Digital Evidence in the Immigration Law Context
AILA Law Journal authors Gabriela Pinto Vega and Andrew Wellisch shared some insights in these short videos in which they describe a bit about the process of writing for the Law Journal, the topic of digital evidence, and how AILA members and others can hopefully use the California Consumer Privacy Act (CCPA) and similar laws on behalf of clients in the immigration context. Watch the videos below or read the transcripts directly under the videos, and check out their article in the journal!
My name is Gabriela Pinto Vega, I’m an immigration attorney with offices in Miami, Florida, in Northridge, California. Together with my good friend Andrew Wellisch, we’ve written the article titled “Acquiring and Presenting Digital Evidence in Immigration Practice,” published in the October edition of AILA Law Journal.
Two takeaways from this article are 1): you will get an introduction to the California Consumer Privacy Act of 2018, currently in effect, and 2): how you as an immigration practitioner can utilize state privacy laws to acquire digital evidence on behalf of your client from third-party businesses that you can utilize to prove your case, such as evidence in the cancellation of removal context concerning physical presence and evidence in the context of the I-130 petitions and I-751 petitions when trying to prove a bona fide marriage.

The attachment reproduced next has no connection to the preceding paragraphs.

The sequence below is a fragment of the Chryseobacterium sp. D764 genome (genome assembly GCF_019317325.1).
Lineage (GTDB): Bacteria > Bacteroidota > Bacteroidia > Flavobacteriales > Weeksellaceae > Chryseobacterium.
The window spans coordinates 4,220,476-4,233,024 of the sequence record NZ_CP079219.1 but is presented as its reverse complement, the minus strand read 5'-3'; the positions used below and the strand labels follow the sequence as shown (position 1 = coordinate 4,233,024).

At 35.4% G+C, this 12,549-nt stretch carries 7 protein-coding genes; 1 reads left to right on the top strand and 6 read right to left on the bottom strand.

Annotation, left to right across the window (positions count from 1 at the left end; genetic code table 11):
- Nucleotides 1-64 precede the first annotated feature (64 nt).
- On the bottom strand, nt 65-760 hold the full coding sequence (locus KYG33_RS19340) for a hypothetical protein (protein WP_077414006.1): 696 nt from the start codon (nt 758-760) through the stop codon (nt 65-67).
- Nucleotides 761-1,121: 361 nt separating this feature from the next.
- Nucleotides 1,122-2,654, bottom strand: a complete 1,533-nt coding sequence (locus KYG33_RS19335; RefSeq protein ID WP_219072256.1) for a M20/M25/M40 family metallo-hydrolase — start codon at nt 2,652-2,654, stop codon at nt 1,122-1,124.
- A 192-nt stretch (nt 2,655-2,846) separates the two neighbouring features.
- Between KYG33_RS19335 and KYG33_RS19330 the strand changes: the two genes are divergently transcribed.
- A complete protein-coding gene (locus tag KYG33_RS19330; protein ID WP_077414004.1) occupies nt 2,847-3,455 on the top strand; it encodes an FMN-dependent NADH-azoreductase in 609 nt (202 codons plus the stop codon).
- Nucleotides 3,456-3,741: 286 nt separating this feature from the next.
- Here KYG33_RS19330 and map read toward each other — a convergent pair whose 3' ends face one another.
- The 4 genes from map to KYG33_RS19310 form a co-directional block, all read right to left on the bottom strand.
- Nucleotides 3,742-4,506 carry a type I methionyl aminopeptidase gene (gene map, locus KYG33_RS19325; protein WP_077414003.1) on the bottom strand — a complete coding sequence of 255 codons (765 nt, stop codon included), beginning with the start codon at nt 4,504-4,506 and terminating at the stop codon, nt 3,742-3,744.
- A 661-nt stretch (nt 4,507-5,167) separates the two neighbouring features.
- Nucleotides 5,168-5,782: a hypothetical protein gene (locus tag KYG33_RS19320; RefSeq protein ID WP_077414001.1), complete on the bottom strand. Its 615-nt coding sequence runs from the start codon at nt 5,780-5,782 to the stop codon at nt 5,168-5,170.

The intent of this article is to provide you the immigration practitioner with yet another tool in your toolbox that you can use in order to effectively represent and be the fearless advocate that you can be on behalf of your clients.
I want to thank my good friend Andrew for his wealth of information in data privacy law as well as the whole entire AILA editorial team for their support. I hope you enjoy reading this article as much as Andrew and I had fun writing it. And finally, please continue to be the fearless advocate that you are on behalf of your clients, and always remember not to give up, because in numbers there is strength.
Hi, my name is Andrew Wellisch. I’m grateful to Gabriela Pinto Vega and the AILA Law Journal team. It’s a blessing to simply be here today with you. This article, like many good things in life, began with two friends meeting together over dinner while at a sushi restaurant. It felt nourishing to share with my friend Gabby about the California Consumer Privacy Act of 2018 (CCPA) and the data privacy rights that I was learning about while studying at a fantastic LLM program at Loyola Law School. Gabby graciously listened to me go on and on about the CCPA, and about three California rolls into the meal, Gabby mentioned the idea of applying the right to request to know personal information from the CCPA into the immigration context.
It was an inspiring moment. We later met again at a church and agreed to write this article together. This piece connects immigration law with data privacy law. Our intention was to raise awareness about the right to request to know personal information from the CCPA to help immigrants today. We hope that it helps keep families together. Thank you.
AILA members – the full law journal is available to you free for download.